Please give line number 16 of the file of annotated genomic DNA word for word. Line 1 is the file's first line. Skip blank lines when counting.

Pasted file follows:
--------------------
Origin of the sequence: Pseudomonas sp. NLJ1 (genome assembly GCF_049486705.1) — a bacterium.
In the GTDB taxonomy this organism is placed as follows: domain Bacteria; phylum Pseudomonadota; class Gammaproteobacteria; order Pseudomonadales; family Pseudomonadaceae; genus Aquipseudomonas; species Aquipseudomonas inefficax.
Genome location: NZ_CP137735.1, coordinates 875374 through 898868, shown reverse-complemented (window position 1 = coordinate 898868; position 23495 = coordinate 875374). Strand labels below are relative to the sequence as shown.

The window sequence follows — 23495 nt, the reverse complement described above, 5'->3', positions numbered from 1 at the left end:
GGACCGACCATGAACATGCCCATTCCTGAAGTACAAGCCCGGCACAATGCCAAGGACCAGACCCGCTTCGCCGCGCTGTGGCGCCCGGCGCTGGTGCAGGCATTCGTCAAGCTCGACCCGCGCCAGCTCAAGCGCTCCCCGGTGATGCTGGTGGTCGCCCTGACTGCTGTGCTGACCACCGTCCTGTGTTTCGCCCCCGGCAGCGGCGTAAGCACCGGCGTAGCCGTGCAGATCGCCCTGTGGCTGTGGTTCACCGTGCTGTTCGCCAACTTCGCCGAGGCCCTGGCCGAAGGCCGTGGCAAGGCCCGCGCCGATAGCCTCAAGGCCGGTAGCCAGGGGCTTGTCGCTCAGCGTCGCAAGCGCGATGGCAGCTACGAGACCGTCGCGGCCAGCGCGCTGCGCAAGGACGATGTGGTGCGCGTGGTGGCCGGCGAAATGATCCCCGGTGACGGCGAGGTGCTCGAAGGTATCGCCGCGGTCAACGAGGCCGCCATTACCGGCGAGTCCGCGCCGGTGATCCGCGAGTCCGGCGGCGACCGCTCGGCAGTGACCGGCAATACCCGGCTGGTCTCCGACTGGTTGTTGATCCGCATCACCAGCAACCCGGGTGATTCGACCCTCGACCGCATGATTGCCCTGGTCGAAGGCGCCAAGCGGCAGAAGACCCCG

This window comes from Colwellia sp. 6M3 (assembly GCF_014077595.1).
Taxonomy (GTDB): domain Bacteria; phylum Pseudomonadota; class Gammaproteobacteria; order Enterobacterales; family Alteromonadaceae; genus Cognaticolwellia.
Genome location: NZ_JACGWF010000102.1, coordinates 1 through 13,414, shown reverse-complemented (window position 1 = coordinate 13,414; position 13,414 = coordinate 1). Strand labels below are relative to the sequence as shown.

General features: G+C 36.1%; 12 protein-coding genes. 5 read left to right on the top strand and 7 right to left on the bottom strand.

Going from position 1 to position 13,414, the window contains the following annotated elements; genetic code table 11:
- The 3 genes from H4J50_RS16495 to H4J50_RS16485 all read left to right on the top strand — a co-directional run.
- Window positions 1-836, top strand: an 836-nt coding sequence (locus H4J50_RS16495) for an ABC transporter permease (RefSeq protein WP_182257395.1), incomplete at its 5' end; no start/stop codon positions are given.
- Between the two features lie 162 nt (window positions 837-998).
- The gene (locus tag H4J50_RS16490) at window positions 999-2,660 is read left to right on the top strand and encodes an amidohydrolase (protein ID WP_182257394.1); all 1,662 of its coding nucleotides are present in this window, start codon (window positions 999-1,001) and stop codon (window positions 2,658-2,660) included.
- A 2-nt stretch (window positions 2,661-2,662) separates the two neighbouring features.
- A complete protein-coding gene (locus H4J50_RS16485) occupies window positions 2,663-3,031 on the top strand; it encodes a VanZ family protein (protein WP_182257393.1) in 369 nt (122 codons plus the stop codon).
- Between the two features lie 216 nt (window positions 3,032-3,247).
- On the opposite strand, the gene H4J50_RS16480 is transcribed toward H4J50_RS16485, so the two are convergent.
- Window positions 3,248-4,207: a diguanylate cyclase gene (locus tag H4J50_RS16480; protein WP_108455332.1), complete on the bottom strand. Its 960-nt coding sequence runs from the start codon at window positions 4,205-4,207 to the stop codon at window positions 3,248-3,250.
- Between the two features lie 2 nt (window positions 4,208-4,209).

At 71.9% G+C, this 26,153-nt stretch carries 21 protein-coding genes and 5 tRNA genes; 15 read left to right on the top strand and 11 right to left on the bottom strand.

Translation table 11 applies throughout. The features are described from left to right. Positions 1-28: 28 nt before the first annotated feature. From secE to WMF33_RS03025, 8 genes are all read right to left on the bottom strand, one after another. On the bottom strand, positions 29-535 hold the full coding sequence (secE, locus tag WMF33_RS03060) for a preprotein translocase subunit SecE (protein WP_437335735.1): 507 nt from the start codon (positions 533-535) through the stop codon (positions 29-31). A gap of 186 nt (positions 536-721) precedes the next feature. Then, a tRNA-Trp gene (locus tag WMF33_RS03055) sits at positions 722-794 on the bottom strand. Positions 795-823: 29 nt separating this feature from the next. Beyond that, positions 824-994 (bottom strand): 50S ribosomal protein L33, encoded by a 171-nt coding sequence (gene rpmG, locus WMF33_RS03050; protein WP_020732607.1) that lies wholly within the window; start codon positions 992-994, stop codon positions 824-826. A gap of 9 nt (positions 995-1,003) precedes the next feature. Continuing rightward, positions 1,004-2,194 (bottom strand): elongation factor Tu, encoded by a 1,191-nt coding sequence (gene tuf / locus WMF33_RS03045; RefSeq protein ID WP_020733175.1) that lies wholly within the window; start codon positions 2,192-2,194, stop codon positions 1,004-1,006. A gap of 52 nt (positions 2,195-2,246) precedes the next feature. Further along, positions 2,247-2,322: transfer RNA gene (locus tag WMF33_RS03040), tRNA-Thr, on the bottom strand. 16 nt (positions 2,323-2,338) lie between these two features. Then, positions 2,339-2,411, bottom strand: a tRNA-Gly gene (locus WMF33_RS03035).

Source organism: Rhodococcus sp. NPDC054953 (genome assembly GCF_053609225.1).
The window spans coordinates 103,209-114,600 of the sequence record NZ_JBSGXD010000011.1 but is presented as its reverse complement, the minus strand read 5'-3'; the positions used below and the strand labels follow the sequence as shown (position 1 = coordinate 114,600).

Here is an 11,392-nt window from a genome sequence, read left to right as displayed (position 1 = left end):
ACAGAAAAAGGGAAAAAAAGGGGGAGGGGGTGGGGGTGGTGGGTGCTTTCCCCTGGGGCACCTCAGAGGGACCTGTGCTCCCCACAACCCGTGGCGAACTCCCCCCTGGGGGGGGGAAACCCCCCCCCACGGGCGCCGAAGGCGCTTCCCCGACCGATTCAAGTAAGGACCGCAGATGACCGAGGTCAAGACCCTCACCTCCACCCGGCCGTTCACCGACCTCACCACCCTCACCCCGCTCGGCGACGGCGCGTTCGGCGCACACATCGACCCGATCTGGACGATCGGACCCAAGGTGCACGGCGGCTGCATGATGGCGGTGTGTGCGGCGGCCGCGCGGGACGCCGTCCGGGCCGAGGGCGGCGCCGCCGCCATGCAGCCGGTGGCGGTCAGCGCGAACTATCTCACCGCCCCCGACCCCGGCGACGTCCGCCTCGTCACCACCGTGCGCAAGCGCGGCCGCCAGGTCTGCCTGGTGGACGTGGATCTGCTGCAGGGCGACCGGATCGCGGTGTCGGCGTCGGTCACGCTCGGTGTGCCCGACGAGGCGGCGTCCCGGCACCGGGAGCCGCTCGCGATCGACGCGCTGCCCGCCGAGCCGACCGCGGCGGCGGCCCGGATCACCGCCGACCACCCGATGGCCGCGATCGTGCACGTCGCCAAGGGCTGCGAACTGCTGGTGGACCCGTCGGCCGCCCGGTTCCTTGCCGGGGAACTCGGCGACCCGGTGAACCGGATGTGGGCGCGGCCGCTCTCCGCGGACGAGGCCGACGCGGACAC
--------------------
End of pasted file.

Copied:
- A complete protein-coding gene (locus H4J50_RS16485) occupies window positions 2,663-3,031 on the top strand; it encodes a VanZ family protein (protein WP_182257393.1) in 369 nt (122 codons plus the stop codon).